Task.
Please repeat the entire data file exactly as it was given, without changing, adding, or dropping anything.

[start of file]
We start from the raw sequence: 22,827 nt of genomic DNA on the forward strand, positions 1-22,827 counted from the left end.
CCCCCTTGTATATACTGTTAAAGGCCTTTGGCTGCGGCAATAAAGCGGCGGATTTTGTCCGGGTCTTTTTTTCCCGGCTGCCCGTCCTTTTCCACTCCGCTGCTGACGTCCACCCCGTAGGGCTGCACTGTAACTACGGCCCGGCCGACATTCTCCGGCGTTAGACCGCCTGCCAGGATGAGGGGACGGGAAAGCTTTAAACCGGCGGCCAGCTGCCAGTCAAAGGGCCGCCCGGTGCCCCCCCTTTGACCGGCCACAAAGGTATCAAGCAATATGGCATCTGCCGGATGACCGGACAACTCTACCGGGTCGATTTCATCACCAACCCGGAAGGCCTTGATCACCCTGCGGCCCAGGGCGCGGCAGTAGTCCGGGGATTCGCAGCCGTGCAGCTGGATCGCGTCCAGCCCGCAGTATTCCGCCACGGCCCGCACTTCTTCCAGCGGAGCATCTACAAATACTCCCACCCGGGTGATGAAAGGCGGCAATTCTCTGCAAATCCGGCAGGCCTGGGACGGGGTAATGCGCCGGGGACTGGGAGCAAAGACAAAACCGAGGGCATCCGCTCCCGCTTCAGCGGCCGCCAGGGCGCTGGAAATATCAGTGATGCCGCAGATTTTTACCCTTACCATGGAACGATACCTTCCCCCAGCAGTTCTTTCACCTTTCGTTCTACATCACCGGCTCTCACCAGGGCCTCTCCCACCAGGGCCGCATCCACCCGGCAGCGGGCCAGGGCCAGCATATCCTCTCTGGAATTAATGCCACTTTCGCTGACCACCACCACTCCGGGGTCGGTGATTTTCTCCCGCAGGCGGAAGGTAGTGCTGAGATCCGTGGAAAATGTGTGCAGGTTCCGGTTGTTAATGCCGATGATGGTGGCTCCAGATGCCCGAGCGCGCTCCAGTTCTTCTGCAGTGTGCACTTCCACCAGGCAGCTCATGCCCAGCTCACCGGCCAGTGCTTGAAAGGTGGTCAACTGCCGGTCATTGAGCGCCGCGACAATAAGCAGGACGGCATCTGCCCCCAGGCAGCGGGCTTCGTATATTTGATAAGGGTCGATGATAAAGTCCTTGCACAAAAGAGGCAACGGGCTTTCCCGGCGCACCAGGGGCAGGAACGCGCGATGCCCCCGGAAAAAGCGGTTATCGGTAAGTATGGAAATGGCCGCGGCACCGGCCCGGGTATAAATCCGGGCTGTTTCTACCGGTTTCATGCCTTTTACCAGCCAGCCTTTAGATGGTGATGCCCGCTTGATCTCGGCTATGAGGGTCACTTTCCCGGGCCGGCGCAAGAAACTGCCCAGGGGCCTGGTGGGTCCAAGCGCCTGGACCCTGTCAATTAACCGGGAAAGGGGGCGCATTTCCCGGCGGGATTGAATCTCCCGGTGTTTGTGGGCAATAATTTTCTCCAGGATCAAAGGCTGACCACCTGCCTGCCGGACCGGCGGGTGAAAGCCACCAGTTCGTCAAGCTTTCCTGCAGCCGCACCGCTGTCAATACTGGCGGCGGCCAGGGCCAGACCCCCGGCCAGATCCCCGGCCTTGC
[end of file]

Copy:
We start from the raw sequence: 22,827 nt of genomic DNA on the forward strand, positions 1-22,827 counted from the left end.
CCCCCTTGTATATACTGTTAAAGGCCTTTGGCTGCGGCAATAAAGCGGCGGATTTTGTCCGGGTCTTTTTTTCCCGGCTGCCCGTCCTTTTCCACTCCGCTGCTGACGTCCACCCCGTAGGGCTGCACTGTAACTACGGCCCGGCCGACATTCTCCGGCGTTAGACCGCCTGCCAGGATGAGGGGACGGGAAAGCTTTAAACCGGCGGCCAGCTGCCAGTCAAAGGGCCGCCCGGTGCCCCCCCTTTGACCGGCCACAAAGGTATCAAGCAATATGGCATCTGCCGGATGACCGGACAACTCTACCGGGTCGATTTCATCACCAACCCGGAAGGCCTTGATCACCCTGCGGCCCAGGGCGCGGCAGTAGTCCGGGGATTCGCAGCCGTGCAGCTGGATCGCGTCCAGCCCGCAGTATTCCGCCACGGCCCGCACTTCTTCCAGCGGAGCATCTACAAATACTCCCACCCGGGTGATGAAAGGCGGCAATTCTCTGCAAATCCGGCAGGCCTGGGACGGGGTAATGCGCCGGGGACTGGGAGCAAAGACAAAACCGAGGGCATCCGCTCCCGCTTCAGCGGCCGCCAGGGCGCTGGAAATATCAGTGATGCCGCAGATTTTTACCCTTACCATGGAACGATACCTTCCCCCAGCAGTTCTTTCACCTTTCGTTCTACATCACCGGCTCTCACCAGGGCCTCTCCCACCAGGGCCGCATCCACCCGGCAGCGGGCCAGGGCCAGCATATCCTCTCTGGAATTAATGCCACTTTCGCTGACCACCACCACTCCGGGGTCGGTGATTTTCTCCCGCAGGCGGAAGGTAGTGCTGAGATCCGTGGAAAATGTGTGCAGGTTCCGGTTGTTAATGCCGATGATGGTGGCTCCAGATGCCCGAGCGCGCTCCAGTTCTTCTGCAGTGTGCACTTCCACCAGGCAGCTCATGCCCAGCTCACCGGCCAGTGCTTGAAAGGTGGTCAACTGCCGGTCATTGAGCGCCGCGACAATAAGCAGGACGGCATCTGCCCCCAGGCAGCGGGCTTCGTATATTTGATAAGGGTCGATGATAAAGTCCTTGCACAAAAGAGGCAACGGGCTTTCCCGGCGCACCAGGGGCAGGAACGCGCGATGCCCCCGGAAAAAGCGGTTATCGGTAAGTATGGAAATGGCCGCGGCACCGGCCCGGGTATAAATCCGGGCTGTTTCTACCGGTTTCATGCCTTTTACCAGCCAGCCTTTAGATGGTGATGCCCGCTTGATCTCGGCTATGAGGGTCACTTTCCCGGGCCGGCGCAAGAAACTGCCCAGGGGCCTGGTGGGTCCAAGCGCCTGGACCCTGTCAATTAACCGGGAAAGGGGGCGCATTTCCCGGCGGGATTGAATCTCCCGGTGTTTGTGGGCAATAATTTTCTCCAGGATCAAAGGCTGACCACCTGCCTGCCGGACCGGCGGGTGAAAGCCACCAGTTCGTCAAGCTTTCCTGCAGCCGCACCGCTGTCAATACTGGCGGCGGCCAGGGCCAGACCCCCGGCCAGATCCCCGGCCTTGC